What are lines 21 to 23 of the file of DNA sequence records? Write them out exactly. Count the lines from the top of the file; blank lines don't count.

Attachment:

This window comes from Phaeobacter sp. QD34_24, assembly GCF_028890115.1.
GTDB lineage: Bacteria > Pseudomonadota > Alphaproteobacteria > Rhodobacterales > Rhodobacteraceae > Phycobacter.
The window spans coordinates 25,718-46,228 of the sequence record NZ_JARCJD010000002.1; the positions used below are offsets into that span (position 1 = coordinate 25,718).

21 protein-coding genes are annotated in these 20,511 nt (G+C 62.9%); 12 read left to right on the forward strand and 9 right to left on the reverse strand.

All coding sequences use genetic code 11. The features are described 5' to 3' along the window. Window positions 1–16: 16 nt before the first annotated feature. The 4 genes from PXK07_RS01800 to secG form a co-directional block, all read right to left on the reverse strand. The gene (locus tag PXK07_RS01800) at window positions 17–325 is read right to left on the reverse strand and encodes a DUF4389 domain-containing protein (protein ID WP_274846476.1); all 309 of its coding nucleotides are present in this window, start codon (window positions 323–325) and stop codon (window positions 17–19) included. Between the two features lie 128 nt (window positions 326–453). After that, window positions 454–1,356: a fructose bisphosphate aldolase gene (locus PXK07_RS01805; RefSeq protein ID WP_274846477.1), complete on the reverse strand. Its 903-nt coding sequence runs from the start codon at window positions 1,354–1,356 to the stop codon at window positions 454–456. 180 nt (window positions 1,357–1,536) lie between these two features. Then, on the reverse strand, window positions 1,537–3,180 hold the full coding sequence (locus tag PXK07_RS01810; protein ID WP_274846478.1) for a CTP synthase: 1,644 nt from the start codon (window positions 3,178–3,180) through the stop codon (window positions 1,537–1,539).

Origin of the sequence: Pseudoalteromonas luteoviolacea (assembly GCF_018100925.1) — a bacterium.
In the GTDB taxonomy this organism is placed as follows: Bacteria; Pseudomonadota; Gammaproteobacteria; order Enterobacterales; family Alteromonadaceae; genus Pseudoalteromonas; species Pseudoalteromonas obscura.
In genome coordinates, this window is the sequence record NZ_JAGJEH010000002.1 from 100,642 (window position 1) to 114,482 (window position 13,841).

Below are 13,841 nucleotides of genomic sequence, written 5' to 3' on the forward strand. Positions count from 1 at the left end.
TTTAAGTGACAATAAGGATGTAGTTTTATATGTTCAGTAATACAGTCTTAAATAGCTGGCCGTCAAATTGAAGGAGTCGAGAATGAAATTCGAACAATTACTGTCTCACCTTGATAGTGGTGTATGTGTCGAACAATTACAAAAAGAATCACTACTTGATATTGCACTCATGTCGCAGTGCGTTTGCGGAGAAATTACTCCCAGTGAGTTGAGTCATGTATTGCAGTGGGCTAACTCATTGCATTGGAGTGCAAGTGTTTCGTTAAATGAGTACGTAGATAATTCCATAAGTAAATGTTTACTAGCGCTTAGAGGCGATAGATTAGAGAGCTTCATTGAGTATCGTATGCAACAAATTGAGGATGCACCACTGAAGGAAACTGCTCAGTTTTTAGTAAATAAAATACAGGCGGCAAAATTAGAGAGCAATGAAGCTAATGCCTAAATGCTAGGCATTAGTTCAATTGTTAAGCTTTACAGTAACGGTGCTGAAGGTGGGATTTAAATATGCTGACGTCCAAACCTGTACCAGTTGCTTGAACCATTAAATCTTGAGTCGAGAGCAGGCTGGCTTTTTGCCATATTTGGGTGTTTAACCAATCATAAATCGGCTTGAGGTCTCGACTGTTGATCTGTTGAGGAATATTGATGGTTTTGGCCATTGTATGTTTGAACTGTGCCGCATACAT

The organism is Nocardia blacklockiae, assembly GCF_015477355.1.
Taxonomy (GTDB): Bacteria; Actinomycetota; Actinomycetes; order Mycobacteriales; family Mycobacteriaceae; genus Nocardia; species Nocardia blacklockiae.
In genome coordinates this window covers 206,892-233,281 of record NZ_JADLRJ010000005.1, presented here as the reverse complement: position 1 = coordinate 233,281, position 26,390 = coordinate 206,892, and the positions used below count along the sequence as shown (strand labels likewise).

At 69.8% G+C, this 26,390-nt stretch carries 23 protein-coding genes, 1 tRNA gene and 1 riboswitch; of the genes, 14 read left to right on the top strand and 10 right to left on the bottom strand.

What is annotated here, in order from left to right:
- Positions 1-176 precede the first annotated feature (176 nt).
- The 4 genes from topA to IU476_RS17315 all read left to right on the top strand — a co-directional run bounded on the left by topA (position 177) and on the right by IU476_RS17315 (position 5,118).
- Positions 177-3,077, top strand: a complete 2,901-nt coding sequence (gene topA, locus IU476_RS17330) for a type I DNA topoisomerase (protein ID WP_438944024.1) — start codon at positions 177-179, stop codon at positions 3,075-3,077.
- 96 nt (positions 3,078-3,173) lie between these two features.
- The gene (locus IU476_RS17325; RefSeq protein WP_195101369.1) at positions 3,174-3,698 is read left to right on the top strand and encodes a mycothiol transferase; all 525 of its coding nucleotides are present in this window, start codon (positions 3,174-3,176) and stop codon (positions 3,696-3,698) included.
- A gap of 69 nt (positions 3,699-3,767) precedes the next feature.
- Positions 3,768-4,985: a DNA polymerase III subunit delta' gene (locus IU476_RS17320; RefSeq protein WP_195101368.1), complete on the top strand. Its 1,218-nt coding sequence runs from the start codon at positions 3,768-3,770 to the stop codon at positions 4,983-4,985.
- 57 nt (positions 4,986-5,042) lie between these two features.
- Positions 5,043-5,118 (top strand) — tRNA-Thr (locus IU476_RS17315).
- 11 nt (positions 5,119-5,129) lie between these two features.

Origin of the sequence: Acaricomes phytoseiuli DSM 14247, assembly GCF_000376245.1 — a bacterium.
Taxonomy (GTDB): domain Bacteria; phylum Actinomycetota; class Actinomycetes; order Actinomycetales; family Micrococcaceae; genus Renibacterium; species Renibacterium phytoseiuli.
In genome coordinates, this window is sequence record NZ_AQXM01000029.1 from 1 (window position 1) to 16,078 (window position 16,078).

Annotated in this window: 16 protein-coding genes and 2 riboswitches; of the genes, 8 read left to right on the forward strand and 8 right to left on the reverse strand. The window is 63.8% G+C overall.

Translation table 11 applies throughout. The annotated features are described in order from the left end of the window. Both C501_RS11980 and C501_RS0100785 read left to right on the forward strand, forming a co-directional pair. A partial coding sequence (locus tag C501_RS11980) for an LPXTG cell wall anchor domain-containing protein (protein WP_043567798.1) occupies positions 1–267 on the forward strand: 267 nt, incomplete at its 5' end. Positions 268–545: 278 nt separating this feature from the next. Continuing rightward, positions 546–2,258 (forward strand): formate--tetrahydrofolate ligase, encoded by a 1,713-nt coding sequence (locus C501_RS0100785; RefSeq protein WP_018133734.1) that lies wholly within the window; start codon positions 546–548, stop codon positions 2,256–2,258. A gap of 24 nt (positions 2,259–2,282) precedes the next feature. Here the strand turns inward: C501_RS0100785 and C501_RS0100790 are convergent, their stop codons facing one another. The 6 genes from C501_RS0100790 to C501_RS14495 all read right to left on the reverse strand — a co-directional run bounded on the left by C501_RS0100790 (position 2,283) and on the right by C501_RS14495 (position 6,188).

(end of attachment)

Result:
- A gap of 69 nt (positions 3,699-3,767) precedes the next feature.
- Positions 3,768-4,985: a DNA polymerase III subunit delta' gene (locus IU476_RS17320; RefSeq protein WP_195101368.1), complete on the top strand. Its 1,218-nt coding sequence runs from the start codon at positions 3,768-3,770 to the stop codon at positions 4,983-4,985.
- 57 nt (positions 4,986-5,042) lie between these two features.